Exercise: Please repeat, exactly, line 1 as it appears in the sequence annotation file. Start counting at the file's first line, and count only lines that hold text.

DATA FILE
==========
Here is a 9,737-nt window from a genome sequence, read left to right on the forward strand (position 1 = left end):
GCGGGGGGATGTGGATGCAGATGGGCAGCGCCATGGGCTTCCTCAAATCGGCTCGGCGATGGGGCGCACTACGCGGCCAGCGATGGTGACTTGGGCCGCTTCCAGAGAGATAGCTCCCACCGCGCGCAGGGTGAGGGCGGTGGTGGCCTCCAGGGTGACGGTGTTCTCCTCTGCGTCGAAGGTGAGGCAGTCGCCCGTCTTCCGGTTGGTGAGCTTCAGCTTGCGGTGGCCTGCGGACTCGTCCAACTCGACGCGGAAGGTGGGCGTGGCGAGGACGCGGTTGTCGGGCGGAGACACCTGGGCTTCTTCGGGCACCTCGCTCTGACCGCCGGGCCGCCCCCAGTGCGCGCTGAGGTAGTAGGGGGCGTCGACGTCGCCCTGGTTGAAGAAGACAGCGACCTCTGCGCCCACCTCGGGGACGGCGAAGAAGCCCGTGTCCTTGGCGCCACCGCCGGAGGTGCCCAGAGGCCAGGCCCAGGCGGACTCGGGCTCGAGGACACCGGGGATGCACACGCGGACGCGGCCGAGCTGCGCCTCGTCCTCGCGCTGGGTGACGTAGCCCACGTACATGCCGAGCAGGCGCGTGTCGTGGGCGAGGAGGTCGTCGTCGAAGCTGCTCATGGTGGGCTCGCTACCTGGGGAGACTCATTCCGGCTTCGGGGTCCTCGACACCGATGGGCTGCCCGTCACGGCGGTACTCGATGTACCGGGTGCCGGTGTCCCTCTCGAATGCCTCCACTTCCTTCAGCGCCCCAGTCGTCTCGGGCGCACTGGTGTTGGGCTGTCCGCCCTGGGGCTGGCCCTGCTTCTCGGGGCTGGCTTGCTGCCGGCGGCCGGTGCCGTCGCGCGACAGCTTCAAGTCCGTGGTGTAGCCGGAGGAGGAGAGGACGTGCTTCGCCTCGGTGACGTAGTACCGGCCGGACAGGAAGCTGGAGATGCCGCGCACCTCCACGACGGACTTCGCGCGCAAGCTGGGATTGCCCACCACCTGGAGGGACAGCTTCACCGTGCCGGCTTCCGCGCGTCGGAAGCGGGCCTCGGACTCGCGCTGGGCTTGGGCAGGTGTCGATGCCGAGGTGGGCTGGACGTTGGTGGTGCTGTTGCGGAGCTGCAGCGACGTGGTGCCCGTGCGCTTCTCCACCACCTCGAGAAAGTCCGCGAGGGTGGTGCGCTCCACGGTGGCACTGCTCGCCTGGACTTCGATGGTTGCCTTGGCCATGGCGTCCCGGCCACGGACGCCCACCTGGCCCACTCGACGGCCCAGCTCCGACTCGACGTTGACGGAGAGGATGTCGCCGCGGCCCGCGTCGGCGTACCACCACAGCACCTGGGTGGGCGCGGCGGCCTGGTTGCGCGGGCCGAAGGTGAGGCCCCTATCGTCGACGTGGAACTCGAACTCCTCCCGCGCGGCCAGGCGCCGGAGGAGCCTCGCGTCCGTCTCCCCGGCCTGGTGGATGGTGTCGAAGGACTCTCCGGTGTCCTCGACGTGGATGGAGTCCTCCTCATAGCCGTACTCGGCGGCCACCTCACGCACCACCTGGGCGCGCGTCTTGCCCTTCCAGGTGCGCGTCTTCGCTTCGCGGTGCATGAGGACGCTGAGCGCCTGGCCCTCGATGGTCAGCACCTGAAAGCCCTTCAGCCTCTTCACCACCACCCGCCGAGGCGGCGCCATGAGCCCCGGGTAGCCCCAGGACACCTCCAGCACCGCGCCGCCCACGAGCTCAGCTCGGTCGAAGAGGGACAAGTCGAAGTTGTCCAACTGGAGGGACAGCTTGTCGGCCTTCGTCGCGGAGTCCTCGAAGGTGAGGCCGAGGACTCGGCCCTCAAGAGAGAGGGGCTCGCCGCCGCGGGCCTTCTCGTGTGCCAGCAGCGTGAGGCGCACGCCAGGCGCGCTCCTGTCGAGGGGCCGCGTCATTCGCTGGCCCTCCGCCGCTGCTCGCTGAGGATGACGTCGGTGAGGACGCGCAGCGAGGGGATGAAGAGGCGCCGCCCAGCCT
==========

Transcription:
Here is a 9,737-nt window from a genome sequence, read left to right on the forward strand (position 1 = left end):